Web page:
Wednesday, July 27, 2016

Eleodes clavicornis, Arenivaga tonkawa & Chorisoneura texensis Photos

The Eleodes clavicornis pair I got a few months ago have been busy, there are quite a few larva in the cage and the majority of them have been pupating! Surprisingly they have been trying to pupate in the cage they all share, which is unusual for Eleodes, especially considering the substrate is not that deep and periodically dries out.

Of course when they pupate in the dry areas of the cage they die or suffer horrible mismolts, so I've been separating the pre-pupa and putting them in small deli-cups on top of moist coconut fiber. The survival rate has been about 50%, many of the pupa end up "melting" into piles of mush, which is pretty weird, and may be due to limited ventilation. Despite the die offs, I have already reared a few to adulthood, so I should have a nice breeding population soon! :)

Here are some pictures of the larva:






















Pre-pupa:



















I'm glad to be breeding darkling beetles again, those weird, dry-resistant mites that I was dealing with in my Tenebrionid enclosures last year seem to have disappeared and have been replaced with a different, less prolific species of mite that is much less dry resistant and does not really stress out my darklings. :)
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My Arenivaga tonkawa have been doing good, can't quite tell if any of my females are adults but I think they are, or are at least close. The male looks sub-adult to me, so hopefully he'll mature soon. Anyways, I took some photos of them a couple of days ago, so here they are!






















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My Chorisoneura texensis have been doing very well, and seem to be growing fast! I already have what seem to be pre-sub/sub-adults in the enclosure! I'm hoping within a couple of months I'll have some captive reared adults, the first ones ever recorded!

Here are a few pictures of one of the larger nymphs:



















That's gonna do it for today, hope you guys enjoyed, and I will see you all next time!

Sunday, July 24, 2016

Balta notulata Pictures

I only ever got one good picture of my Balta notulata nymphs, however I was able to get some much better pictures of the nymphs today and I thought I'd share them with you guys.























These little guys have been doing well for me, and I can't wait until they start maturing.

That's gonna do it for today, I hope you guys enjoyed this short post, and I'll see you all next time! :)

Saturday, July 23, 2016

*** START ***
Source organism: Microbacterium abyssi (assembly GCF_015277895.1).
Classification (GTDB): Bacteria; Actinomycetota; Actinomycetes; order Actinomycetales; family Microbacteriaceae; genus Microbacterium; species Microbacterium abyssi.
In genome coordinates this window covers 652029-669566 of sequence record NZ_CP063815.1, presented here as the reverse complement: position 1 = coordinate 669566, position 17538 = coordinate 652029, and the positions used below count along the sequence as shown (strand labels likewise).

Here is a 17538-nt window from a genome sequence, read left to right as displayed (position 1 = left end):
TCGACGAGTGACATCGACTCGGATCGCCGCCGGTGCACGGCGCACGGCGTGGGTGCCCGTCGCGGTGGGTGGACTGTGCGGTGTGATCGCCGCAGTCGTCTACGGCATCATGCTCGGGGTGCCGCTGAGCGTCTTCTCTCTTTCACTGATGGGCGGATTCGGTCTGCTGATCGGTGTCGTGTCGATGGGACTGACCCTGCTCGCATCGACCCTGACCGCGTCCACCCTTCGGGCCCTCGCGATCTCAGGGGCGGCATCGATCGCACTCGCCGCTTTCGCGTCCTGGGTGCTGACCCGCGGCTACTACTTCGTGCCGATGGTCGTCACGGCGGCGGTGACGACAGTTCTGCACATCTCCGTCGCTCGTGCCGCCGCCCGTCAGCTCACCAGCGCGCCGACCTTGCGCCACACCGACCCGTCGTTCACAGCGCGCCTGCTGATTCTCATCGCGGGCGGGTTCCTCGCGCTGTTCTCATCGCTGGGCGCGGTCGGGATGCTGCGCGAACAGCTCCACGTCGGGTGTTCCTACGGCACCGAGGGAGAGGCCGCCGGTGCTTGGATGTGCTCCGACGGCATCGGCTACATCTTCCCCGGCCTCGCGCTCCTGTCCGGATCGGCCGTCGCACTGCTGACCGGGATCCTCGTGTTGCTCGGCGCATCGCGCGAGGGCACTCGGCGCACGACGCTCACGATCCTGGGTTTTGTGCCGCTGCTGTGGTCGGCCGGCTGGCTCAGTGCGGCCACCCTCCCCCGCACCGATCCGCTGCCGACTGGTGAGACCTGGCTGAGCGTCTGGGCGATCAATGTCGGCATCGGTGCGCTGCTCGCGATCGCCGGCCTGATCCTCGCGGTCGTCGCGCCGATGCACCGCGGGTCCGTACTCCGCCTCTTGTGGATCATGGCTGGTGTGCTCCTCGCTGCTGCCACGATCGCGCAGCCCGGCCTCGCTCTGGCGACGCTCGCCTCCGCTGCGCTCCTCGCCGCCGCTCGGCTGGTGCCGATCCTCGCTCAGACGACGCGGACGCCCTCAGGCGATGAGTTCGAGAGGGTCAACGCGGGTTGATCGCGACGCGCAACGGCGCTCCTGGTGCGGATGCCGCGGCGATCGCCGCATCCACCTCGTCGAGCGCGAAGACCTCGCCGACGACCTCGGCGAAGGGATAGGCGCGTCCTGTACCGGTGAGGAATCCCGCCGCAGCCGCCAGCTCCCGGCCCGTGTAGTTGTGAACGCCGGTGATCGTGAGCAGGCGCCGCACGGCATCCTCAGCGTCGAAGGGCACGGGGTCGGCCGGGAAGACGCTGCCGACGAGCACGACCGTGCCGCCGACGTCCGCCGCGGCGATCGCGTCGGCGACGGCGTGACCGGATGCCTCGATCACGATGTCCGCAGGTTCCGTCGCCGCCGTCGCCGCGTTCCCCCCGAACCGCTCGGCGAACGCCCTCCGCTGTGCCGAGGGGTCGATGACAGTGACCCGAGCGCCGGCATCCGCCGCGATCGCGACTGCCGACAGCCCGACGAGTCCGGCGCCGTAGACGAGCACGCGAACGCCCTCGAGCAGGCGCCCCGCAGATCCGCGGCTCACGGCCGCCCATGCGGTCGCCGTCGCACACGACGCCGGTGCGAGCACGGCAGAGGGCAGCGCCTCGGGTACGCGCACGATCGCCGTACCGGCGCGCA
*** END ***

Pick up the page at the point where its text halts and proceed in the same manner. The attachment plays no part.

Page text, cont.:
Click Beetles & Roaches (Kinda Picture Heavy, Not Sure if That's a Bad Thing or Not...)

So, after checking all my click beetle larva I have a few updates to give.

First off, my 4 Ampedus larva have dwindled down to 3, and one of the remaining larvae has matured! I have put an image up on Bugguide, hopefully the experts there will be able to identify it down to species. 

Here is a picture of the adult:


















Also, my Melanotus cf. castanipes larva has matured, and apparently it is probably not M.castanipes, what species it is exactly has yet to be determined. 

Here are some pictures of the adult:




















Also, all of my Aeolus livens and A.mellillus adults have died off without laying any eggs, all I have are three wild caught larva, presumably of A.livens.
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Now to my roach updates!

The biggest and most exciting development in my collection since I have last posted is that my female Paranauphoeta discoidalis has given birth! I've been waiting quite a while for her to give birth, and was beginning to wonder if the male she mated with was too old to fertilize her, (he died a few weeks after she matured). Luckily he was still virile enough for her, and there are now a few babies crawling around in the enclosure. It seems this species has rather small litters, which typically only contain four to six hatchlings according to "For the Love of Cockroaches".

Here are some pictures of the babies:





















Really glad these have bred for me, hopefully the female will give birth to more litters soon!

My Blaberus sp. "Venezuela" male has matured, and he is a beauty! My female is not too far behind, I'm pretty sure she is a pre-sub adult. He has a back pronotum spot, though some individuals of this species can have a more reddish pronotum spot.

Here are some pictures of him:
























I really like this genus, particularly the smaller, stouter ones like these and B.atropos. Hopefully my female matures soon, would love it if she had an reddish prontum spot!